The lab was situated in Masdar City, an experimental planned community in the heart of Abu Dhabi. The city runs entirely on renewable energy and prohibits the use of gas-powered vehicles. Instead, residents travel by “personal rapid transit”—a system of small, driverless cars that snake around the streets on magnetized paths. Rahwan waited for Shariff in a parking lot near the city limits, where commuters transfer from gas-powered cars to the self-driving pods. The cars function more like trains than like true autonomous vehicles, or A.V.s; they don’t deviate from set paths and make almost no decisions on their own. But, in 2012, when A.V.s were almost entirely theoretical, whirring around in a car with no steering wheel and no brakes felt electrifying for Shariff. As he travelled through the city with Rahwan, he held his phone out in front of him, filming the entire ride.

Read the rest of this article at: The New Yorker

News 01.28.19 : Today’s Articles of Interest from Around the Internets

Trapped In A Hoax: Survivors Of Conspiracy Theories Speak Out

News 01.28.19 : Today’s Articles of Interest from Around the Internets

Conspiracy theories used to be seen as bizarre expressions of harmless eccentrics. Not any more. Gone are the days of outlandish theories about Roswell’s UFOs, the “hoax” moon landings or grassy knolls. Instead, today’s iterations have morphed into political weapons. Turbocharged by social media, they spread with astonishing speed, using death threats as currency.

Together with their first cousins, fake news, they are challenging society’s trust in facts. At its most toxic, this contagion poses a profound threat to democracy by damaging its bedrock: a shared commitment to truth.

Their growing reach and scale is astonishing. A University of Chicago study estimated in 2014 that half of the American public consistently endorses at least one conspiracy theory. When they repeated the survey last November, the proportion had risen to 61%. The startling finding was echoed by a recent study from the University of Cambridge that found 60% of Britons are wedded to a false narrative.

The trend began on obscure online forums such as the alt-right playground 4chan. Soon, media entrepreneurs realized there was money to be made – most notoriously Alex Jones, whose site Infowars feeds its millions of readers a potent diet of lurid lies (9/11 was a government hit job; the feds manipulate the weather.)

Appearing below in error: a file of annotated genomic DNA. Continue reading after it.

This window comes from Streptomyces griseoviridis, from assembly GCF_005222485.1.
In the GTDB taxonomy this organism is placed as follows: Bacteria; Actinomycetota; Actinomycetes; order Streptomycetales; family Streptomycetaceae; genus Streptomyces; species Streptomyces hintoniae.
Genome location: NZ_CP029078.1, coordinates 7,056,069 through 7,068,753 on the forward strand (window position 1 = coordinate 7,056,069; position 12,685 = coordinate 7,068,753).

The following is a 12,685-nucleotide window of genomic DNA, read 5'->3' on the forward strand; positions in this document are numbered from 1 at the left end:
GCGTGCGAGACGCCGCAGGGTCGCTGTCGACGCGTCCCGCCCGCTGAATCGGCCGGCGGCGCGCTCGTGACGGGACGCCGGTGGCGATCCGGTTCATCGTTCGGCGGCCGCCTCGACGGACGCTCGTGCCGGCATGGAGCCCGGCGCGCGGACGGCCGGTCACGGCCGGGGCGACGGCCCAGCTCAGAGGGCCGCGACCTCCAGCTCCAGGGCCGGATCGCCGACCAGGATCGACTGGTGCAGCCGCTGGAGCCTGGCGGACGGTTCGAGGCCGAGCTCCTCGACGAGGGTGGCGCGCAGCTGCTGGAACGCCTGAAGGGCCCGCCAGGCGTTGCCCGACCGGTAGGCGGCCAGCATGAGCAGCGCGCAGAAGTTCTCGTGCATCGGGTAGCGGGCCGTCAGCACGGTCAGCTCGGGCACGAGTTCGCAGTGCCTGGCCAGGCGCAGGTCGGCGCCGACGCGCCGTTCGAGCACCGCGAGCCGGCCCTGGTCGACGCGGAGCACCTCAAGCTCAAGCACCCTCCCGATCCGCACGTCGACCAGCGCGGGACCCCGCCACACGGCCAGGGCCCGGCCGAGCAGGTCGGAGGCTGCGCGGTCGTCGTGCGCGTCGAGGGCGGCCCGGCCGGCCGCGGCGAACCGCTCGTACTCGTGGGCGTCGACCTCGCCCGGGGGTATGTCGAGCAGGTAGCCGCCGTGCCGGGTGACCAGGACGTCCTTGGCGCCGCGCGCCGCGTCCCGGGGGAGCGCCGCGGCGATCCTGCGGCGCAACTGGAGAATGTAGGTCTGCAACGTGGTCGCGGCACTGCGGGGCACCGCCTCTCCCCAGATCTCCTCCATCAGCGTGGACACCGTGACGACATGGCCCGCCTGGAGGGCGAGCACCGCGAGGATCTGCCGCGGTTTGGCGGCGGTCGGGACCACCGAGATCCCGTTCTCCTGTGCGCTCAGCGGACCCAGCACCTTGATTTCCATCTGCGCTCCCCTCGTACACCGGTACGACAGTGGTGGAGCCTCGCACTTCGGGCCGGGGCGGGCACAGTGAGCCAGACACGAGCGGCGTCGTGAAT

Now the conspiracy theorist-in-chief sits in the White House. Donald Trump cut his political teeth on the “birther” lie that Barack Obama was born in Kenya, and went on to embrace climate change denial, rampant voter fraud and the discredited belief that childhood vaccines may cause autism.

Amid this explosive growth, one aspect has been underappreciated: the human cost. What is the toll paid by those caught up in these falsehoods? And how are they fighting back?

The Guardian talked to five people who can speak from bitter personal experience. We begin in a town we will not identify in Massachusetts where a young man, who tells his story here for the first time, was asleep in his bed.

Read the rest of this article at: The Guardian

Why Are Young People Pretending to Love Work?

News 01.28.19 : Today’s Articles of Interest from Around the Internets

Never once at the start of my workweek — not in my morning coffee shop line; not in my crowded subway commute; not as I begin my bottomless inbox slog — have I paused, looked to the heavens and whispered: #ThankGodIt’sMonday.

Apparently, that makes me a traitor to my generation. I learned this during a series of recent visits to WeWork locations in New York, where the throw pillows implore busy tenants to “Do what you love.” Neon signs demand they “Hustle harder,” and murals spread the gospel of T.G.I.M. Even the cucumbers in WeWork’s water coolers have an agenda. “Don’t stop when you’re tired,” someone recently carved into the floating vegetables’ flesh. “Stop when you are done.” Kool-Aid drinking metaphors are rarely this literal.

Welcome to hustle culture. It is obsessed with striving, relentlessly positive, devoid of humor, and — once you notice it — impossible to escape. “Rise and Grind” is both the theme of a Nike ad campaign and the title of a book by a “Shark Tank” shark. New media upstarts like the Hustle, which produces a popular business newsletter and conference series, and One37pm, a content company created by the patron saint of hustling, Gary Vaynerchuk, glorify ambition not as a means to an end, but as a lifestyle.

“The current state of entrepreneurship is bigger than career,” reads the One37pm “About Us” page. “It’s ambition, grit and hustle. It’s a live performance that lights up your creativity … a sweat session that sends your endorphins coursing … a visionary who expands your way of thinking.” From this point of view, not only does one never stop hustling — one never exits a kind of work rapture, in which the chief purpose of exercising or attending a concert is to get inspiration that leads back to the desk.

Ryan Harwood, the chief executive of One37pm’s parent company, told me that the site’s content is aimed at a younger generation of people who are seeking permission to follow their dreams. “They want to know how to own their moment, at any given moment,” he said.

“Owning one’s moment” is a clever way to rebrand “surviving the rat race.” In the new work culture, enduring or even merely liking one’s job is not enough. Workers should love what they do, and then promote that love on social media, thus fusing their identities to that of their employers. Why else would LinkedIn build its own version of Snapchat Stories?

Read the rest of this article at: The New York Times

P.S. previous articles & more by P.F.M.